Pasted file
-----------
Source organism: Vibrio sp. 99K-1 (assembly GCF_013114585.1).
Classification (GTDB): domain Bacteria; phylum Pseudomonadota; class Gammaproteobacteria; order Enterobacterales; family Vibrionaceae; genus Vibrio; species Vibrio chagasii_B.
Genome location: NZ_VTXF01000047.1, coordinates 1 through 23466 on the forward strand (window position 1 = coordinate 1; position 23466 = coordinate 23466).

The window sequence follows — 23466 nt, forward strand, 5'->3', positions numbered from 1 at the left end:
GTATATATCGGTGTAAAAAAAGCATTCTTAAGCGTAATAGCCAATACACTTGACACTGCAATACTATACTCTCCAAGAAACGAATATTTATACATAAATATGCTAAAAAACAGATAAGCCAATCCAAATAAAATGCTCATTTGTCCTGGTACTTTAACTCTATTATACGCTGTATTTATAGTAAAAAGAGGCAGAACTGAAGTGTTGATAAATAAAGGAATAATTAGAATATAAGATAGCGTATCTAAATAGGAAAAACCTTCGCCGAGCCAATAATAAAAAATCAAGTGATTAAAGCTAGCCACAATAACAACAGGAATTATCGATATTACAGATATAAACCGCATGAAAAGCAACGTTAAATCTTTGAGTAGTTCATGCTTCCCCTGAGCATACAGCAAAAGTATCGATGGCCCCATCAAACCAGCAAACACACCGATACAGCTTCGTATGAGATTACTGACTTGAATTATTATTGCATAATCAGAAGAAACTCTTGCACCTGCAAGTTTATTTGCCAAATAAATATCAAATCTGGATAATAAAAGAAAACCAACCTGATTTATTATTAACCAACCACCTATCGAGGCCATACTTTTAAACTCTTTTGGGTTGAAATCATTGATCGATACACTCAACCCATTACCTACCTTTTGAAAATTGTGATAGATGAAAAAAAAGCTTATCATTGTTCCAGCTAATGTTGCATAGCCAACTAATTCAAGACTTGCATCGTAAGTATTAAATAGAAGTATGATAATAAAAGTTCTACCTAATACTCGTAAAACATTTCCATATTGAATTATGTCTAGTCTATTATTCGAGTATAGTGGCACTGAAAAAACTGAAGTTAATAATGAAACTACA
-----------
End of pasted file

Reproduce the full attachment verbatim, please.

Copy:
Source organism: Vibrio sp. 99K-1 (assembly GCF_013114585.1).
Classification (GTDB): domain Bacteria; phylum Pseudomonadota; class Gammaproteobacteria; order Enterobacterales; family Vibrionaceae; genus Vibrio; species Vibrio chagasii_B.
Genome location: NZ_VTXF01000047.1, coordinates 1 through 23466 on the forward strand (window position 1 = coordinate 1; position 23466 = coordinate 23466).

The window sequence follows — 23466 nt, forward strand, 5'->3', positions numbered from 1 at the left end:
GTATATATCGGTGTAAAAAAAGCATTCTTAAGCGTAATAGCCAATACACTTGACACTGCAATACTATACTCTCCAAGAAACGAATATTTATACATAAATATGCTAAAAAACAGATAAGCCAATCCAAATAAAATGCTCATTTGTCCTGGTACTTTAACTCTATTATACGCTGTATTTATAGTAAAAAGAGGCAGAACTGAAGTGTTGATAAATAAAGGAATAATTAGAATATAAGATAGCGTATCTAAATAGGAAAAACCTTCGCCGAGCCAATAATAAAAAATCAAGTGATTAAAGCTAGCCACAATAACAACAGGAATTATCGATATTACAGATATAAACCGCATGAAAAGCAACGTTAAATCTTTGAGTAGTTCATGCTTCCCCTGAGCATACAGCAAAAGTATCGATGGCCCCATCAAACCAGCAAACACACCGATACAGCTTCGTATGAGATTACTGACTTGAATTATTATTGCATAATCAGAAGAAACTCTTGCACCTGCAAGTTTATTTGCCAAATAAATATCAAATCTGGATAATAAAAGAAAACCAACCTGATTTATTATTAACCAACCACCTATCGAGGCCATACTTTTAAACTCTTTTGGGTTGAAATCATTGATCGATACACTCAACCCATTACCTACCTTTTGAAAATTGTGATAGATGAAAAAAAAGCTTATCATTGTTCCAGCTAATGTTGCATAGCCAACTAATTCAAGACTTGCATCGTAAGTATTAAATAGAAGTATGATAATAAAAGTTCTACCTAATACTCGTAAAACATTTCCATATTGAATTATGTCTAGTCTATTATTCGAGTATAGTGGCACTGAAAAAACTGAAGTTAATAATGAAACTACA